Twenty trials were included in the review; the overall number of participants was not stated. One of the nine prevention trials was classed as having a low risk of bias, whilst six were at high risk of bias. Seven of nine treatment trials had a low risk of bias. Follow-up in the prevention trials ranged from 90 days to 15 months (where reported).
Pneumonia prevention: When vitamin A was compared with placebo for prevention, there were no significant differences in numbers of children with pneumonia (four trials), incidence of pneumonia (five trials), pneumonia mortality (two trials) and all-cause mortality (four trials). The only outcome that showed evidence of heterogeneity was all-cause mortality (I2=65.6%).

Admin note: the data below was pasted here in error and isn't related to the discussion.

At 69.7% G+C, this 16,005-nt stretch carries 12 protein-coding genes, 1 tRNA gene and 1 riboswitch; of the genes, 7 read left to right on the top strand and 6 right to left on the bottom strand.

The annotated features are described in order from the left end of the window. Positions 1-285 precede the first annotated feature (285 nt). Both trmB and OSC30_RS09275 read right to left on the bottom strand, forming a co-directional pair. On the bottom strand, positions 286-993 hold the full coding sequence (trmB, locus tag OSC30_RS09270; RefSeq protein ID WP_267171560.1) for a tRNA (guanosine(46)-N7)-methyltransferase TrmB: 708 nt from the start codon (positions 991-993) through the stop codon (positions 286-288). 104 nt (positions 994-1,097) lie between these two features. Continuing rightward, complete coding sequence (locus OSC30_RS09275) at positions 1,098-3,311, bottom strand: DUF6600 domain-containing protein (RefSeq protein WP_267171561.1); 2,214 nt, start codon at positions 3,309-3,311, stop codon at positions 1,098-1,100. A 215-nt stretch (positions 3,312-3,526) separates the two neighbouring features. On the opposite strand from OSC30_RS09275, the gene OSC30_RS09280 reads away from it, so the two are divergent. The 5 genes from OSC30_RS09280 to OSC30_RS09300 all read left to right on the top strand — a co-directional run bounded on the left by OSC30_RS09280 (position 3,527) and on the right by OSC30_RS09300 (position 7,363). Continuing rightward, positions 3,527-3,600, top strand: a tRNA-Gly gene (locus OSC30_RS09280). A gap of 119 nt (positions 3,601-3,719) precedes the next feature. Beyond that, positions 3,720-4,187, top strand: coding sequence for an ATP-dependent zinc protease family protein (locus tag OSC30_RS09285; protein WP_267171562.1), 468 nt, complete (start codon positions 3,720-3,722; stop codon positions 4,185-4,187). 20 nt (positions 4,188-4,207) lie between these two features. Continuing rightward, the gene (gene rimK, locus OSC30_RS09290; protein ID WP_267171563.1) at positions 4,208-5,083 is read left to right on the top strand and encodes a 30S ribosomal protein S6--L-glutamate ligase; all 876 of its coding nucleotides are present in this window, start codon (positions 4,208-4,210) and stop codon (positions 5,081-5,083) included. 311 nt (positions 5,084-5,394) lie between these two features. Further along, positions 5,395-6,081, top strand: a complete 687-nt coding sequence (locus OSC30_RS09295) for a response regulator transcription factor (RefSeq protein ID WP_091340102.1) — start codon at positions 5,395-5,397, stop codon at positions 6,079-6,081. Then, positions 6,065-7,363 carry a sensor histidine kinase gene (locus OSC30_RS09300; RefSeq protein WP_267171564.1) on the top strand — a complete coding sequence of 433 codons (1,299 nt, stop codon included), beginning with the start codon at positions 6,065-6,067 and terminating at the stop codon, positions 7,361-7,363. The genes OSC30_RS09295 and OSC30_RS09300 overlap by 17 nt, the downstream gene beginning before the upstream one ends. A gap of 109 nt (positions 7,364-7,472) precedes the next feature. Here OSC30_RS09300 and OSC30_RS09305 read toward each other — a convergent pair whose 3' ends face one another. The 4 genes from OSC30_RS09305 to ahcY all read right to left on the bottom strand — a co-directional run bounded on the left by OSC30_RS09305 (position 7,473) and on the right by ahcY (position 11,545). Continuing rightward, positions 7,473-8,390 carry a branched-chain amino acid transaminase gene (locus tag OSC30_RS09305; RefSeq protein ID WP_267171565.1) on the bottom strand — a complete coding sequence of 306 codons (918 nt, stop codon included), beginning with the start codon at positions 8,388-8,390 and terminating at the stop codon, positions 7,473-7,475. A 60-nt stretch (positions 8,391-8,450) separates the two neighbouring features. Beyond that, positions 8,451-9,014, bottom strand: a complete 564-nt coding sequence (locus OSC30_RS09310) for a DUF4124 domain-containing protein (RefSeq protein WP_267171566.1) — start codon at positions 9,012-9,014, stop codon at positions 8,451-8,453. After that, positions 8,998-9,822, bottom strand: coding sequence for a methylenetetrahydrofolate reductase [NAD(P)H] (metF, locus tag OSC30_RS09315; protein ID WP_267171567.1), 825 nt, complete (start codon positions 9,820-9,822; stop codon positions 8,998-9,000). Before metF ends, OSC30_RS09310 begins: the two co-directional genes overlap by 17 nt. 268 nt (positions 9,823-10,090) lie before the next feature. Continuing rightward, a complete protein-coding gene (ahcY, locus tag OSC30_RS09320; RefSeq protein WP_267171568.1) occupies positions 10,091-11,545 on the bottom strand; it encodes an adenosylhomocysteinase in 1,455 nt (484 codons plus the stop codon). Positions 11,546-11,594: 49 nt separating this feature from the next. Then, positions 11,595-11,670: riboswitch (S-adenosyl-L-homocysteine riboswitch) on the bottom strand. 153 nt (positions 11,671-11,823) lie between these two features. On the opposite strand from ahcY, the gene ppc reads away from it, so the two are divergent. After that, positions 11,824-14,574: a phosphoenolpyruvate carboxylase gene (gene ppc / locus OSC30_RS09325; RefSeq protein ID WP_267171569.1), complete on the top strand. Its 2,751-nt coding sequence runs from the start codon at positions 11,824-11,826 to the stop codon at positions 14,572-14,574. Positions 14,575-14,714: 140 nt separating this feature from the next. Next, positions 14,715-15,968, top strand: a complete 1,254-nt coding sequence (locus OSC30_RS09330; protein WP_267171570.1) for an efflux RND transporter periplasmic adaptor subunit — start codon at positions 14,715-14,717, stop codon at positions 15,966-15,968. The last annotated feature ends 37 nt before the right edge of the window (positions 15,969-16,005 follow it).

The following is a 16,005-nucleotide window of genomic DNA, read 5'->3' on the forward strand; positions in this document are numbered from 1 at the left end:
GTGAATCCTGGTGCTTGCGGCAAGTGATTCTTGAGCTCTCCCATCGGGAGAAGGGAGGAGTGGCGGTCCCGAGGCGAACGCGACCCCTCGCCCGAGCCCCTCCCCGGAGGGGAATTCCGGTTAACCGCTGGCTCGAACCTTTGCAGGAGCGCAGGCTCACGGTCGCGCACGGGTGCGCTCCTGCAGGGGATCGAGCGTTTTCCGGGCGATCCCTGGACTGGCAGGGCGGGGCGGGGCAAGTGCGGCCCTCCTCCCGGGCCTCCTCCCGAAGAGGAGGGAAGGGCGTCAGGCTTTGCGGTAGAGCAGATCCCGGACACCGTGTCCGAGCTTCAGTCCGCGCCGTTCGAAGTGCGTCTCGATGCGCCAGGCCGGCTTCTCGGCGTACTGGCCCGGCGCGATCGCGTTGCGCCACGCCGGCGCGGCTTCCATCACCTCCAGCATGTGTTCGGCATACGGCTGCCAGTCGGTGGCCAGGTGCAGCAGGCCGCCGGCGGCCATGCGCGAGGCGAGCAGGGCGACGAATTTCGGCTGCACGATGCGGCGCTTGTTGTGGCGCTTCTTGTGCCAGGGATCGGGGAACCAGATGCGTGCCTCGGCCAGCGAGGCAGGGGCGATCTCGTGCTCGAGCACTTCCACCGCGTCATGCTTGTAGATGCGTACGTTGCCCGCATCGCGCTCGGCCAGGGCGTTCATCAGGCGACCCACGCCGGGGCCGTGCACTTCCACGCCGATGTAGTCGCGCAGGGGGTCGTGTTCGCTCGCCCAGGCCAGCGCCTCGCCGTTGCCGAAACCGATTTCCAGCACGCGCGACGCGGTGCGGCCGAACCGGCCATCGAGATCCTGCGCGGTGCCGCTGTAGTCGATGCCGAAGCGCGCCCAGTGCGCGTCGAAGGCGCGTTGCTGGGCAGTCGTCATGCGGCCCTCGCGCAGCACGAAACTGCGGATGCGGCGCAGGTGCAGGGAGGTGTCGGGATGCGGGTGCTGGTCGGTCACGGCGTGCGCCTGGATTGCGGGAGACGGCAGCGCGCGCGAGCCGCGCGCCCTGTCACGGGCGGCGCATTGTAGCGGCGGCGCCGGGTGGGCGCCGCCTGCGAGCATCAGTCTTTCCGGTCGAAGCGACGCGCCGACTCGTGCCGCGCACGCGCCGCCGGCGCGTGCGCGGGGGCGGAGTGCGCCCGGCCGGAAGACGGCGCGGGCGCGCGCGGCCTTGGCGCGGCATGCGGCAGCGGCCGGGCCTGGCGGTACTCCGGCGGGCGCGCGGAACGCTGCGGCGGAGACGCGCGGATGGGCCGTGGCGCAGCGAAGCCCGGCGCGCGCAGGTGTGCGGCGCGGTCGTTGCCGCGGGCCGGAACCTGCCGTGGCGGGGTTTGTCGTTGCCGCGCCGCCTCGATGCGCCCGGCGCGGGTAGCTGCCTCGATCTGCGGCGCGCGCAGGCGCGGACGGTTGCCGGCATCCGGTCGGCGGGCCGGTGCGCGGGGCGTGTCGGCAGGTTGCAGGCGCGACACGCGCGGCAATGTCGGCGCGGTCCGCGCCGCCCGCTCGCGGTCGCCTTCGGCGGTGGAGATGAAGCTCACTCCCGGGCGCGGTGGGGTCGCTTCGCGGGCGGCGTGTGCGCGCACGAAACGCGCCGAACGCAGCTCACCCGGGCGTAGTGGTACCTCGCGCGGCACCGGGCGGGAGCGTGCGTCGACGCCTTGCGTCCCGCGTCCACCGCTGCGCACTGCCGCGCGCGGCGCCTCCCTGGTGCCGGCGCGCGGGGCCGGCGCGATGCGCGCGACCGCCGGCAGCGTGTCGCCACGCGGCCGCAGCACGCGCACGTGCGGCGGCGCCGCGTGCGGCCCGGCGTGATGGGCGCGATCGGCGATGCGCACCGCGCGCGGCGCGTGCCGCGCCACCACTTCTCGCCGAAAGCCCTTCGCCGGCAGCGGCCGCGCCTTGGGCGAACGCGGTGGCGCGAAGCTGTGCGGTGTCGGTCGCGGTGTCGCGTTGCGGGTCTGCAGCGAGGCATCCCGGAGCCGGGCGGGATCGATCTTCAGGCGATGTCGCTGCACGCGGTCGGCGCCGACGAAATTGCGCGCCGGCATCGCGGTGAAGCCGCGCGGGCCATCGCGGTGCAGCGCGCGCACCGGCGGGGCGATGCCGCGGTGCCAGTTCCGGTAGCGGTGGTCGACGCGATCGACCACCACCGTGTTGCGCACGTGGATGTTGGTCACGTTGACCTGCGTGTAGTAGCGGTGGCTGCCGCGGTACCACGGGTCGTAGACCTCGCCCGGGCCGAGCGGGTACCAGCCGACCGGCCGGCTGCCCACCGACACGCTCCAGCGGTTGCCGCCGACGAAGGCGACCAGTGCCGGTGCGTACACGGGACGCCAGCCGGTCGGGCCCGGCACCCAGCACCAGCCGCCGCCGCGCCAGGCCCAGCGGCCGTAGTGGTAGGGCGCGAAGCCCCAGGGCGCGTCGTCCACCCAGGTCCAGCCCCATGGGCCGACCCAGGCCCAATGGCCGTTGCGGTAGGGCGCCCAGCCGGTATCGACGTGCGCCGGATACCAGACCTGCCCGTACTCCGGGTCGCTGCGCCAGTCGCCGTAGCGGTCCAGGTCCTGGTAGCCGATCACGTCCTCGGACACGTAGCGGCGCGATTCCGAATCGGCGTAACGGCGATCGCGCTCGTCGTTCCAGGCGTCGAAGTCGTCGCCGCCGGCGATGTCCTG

Pneumonia treatment: When vitamin A was compared with placebo for treatment of pneumonia, there were no significant differences in mortality (eight trials), duration of hospitalisation (two trials), duration of illness (two trials), complications (four trials), side effects (two trials), absence of cure (one trial) and hospitalisation of outpatients (one trial). The only outcome that showed evidence of heterogeneity was occurrence of side effects (I2=61.1%).